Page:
Banshee, Ep. 3.01: “The Fire Trials” – shots (and arrows) fired in strong season premiere

Banshee3.01

Banshee, Season 3: Episode 1 – “The Fire Trials”
Written by Jonathan Tropper
Directed by Loni Peristere
Airs Friday nights at 10 on Cinemax

Amid a full and explosive season three premiere that heavily features Chayton’s (Geno Segers) return to and influence on his Kinaho tribe, it’s a quiet exchange between father and daughter that sticks out to me:

“You came here for her.”
“I stayed for you.”

At this point, the man we know as Lucas Hood looks and acts the part. He is the sheriff of Banshee. He didn’t get the girl. He didn’t get the big score. But what he’s found in the post-Rabbit era of this story is that he belongs here more than he does anywhere else. Why not just leave and test that theory? Deva. Staying for her isn’t just a stab at fatherhood (no pun intended, but it’s too easy with a name like Hood) for the sheriff. It’s also a matter of guiding his legacy. There’s a time limit for a guy who is pretending to be someone who is dead. When Banshee is all said and done, Hood is probably killed or somewhere he can’t be around the people he loves, because protecting them and himself is too difficult to sustain over a lifetime of inevitable crime (more on that regarding Carrie later). What he can do while he’s here is embrace what’s in front of him–a daughter who is destined to carry on part of him to some extent. It can be seen and heard when he decides to show Deva how to case and rob a place instead of slapping her on the wrist and taking her home. Hood isn’t a cultured, learned man who can teach Deva about history or literature or sociology. He’s a thief, and he’s damn good at it. If that is something he can impart to Deva, then maybe coming back to find Ana won’t have been for nothing by the time he has to leave, willingly or otherwise.

This idea of choosing one’s own legacy defines Chayton as well (welcome back, Geno Segers; I’d like to think I watch a lot of TV and that it’s somewhat meaningful when I call Chayton the most imposing force in any show right now). There’s no taking back the lands of the Kinaho. That ship sailed centuries ago when the colonists landed and went full-on Manifest Destiny. What Chayton wants to show his people, though, is that they’re all able to use the little time they have on this earth to make a difference. Take something back. Anything. At some point, a line must be drawn, and “The Fire Trials” is Chayton doing just that. Something I’ve always loved about Banshee, even when I was trying to get into its groove in the first few episodes, is that its “villains” defy one-dimensionality. You need to rigidly define what you mean by “antagonist” and “antihero” and “bad guy” before you look at people like Kai Proctor and Chayon Littlestone. In the same way I think this show could completely pivot around Rebecca as the singular viewpoint character (but I’m glad it doesn’t, because this cast is superb), these other characters who stand in Hood’s way are interesting and nuanced enough to warrant their own episodes entirely. We watch and we understand Chayton’s motivations. More than that, they’re kind of admirable in a certain light. The carrying out of his beliefs might irk some people, but take a step back and consider that the opening of this whole season is our heroes executing a guy. Granted, I doubt many people sympathize with a neo-nazi, but it’s hard to root against Proctor or Chayton when Hood and the Banshee SD aren’t exactly model protagonists. How far all of these characters are willing to go will be one of the most important aspects of watching this season of Banshee in terms of gauging its moral compass.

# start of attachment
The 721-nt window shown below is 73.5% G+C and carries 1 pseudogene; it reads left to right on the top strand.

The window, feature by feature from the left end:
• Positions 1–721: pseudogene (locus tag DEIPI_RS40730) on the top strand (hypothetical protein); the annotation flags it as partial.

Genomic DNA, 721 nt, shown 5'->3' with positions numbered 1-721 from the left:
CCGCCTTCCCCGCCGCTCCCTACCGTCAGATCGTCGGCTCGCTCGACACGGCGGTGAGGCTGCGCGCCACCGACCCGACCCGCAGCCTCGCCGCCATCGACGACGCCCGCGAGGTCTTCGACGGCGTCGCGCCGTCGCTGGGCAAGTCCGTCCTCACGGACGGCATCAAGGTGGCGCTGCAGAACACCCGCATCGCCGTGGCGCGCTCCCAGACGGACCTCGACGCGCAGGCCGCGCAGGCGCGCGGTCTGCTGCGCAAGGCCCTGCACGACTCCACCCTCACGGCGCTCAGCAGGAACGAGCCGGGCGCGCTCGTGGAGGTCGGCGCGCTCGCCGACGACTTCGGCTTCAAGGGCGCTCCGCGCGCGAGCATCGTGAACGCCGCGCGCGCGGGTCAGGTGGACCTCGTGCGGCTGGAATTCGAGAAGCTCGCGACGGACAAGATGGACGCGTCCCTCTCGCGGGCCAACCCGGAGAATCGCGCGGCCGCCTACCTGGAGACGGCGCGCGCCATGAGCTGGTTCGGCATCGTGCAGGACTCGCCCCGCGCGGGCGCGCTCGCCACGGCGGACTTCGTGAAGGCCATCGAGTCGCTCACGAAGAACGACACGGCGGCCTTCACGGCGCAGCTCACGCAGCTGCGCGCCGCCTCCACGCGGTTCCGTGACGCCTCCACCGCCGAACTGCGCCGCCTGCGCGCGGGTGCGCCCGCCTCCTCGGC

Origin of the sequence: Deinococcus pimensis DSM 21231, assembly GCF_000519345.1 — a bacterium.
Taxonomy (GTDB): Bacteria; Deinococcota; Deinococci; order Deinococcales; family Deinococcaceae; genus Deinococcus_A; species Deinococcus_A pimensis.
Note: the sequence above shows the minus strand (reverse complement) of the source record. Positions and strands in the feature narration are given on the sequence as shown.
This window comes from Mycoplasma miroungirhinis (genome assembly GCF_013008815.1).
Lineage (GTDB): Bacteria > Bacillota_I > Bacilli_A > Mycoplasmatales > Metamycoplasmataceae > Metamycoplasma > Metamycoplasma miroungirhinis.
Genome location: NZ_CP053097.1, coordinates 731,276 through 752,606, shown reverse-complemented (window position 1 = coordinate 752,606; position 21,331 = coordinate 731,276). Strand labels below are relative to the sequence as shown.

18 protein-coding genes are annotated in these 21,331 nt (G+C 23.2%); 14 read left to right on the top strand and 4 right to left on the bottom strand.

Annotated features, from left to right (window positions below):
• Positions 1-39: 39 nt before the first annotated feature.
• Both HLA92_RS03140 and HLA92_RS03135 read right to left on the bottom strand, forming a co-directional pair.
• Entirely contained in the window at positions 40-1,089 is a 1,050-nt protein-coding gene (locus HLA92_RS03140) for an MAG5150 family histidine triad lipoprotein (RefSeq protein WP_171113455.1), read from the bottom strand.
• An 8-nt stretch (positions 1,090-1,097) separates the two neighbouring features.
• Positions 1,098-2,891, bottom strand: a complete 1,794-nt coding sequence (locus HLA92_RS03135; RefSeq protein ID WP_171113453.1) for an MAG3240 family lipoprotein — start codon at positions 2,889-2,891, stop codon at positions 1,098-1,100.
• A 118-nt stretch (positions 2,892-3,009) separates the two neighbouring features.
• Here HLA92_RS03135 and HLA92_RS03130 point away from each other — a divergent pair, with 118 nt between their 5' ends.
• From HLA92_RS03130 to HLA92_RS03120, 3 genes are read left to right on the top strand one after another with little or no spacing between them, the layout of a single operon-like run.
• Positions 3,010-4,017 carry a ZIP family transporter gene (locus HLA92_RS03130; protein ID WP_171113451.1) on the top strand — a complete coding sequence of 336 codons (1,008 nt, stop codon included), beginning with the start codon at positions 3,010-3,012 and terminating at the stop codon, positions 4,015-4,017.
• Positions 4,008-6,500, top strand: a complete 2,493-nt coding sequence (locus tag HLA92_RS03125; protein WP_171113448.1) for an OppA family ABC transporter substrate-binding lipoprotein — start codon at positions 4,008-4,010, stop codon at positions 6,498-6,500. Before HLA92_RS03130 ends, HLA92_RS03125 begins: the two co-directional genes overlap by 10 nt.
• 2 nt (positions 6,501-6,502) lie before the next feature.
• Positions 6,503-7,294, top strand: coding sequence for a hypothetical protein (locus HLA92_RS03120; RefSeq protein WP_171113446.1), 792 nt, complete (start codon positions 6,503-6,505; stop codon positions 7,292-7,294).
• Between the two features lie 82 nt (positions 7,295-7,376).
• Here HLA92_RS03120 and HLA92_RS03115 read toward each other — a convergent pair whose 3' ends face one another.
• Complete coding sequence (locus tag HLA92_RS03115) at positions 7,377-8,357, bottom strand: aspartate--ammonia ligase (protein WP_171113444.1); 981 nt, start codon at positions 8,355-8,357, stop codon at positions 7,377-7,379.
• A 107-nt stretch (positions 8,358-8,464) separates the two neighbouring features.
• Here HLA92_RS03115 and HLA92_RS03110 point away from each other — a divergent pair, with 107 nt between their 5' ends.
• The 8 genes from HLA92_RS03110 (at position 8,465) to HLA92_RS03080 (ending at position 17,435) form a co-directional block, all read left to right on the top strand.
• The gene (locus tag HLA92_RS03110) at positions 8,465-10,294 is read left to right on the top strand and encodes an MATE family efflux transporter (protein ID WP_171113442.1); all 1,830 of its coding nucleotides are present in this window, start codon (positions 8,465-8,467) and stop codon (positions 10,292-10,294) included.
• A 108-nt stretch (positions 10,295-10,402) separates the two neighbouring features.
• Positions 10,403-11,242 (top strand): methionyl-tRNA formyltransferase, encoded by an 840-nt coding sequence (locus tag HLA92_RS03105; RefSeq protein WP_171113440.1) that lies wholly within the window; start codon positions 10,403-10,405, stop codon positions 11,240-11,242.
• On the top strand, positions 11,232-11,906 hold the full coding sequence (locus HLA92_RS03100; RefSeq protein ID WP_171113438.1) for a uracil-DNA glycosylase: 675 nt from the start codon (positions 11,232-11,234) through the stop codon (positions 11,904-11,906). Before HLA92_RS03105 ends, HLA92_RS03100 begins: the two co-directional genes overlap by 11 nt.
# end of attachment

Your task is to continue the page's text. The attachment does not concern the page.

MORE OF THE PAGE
In the meantime, helplessly sit back and watch the disintegration of Carrie Hopewell. Carrie spent the first part of last season behind bars as her life fell apart. Well…things haven’t improved much, shall we say? Hood calls himself Carrie’s only friend, and by the way everyone treats her in “The Fire Trials,” it’s hard to see it any other way. The saddest part is not the emptiness she feels by having meaningless sex with her guy, to me. What’s harder to watch, in a beautifully directed sequence by returnee Loni Peristere, is Carrie carrying out her robberies. The cutting between Carrie and Deva hammers home those ideas of legacy (and genetics, I suppose), but seeing Carrie go through the motions is like watching Gordon getting drunk. It’s a numbing process. Note that we don’t even see how Carrie uses the money she gets, because it probably doesn’t even matter to her. This is just her way of killing time by taking part in something she could do with her eyes closed (the irony is not lost that watching TV, for many people, is a similarly mindless event; luckily, anyone reading this does not fall into that category). If the events of “The Fire Trials” are more concerned with other characters, I think the heart of the episode belongs to Carrie. Ivana Milicevic has been outstanding since this series began, but that shift in tone from Carrie joking to Hood about lecturing her to admitting just how shitty her life has become shows a real talent at work. For the viewers’ sake, though, let’s hope Carrie’s fortunes start turning around.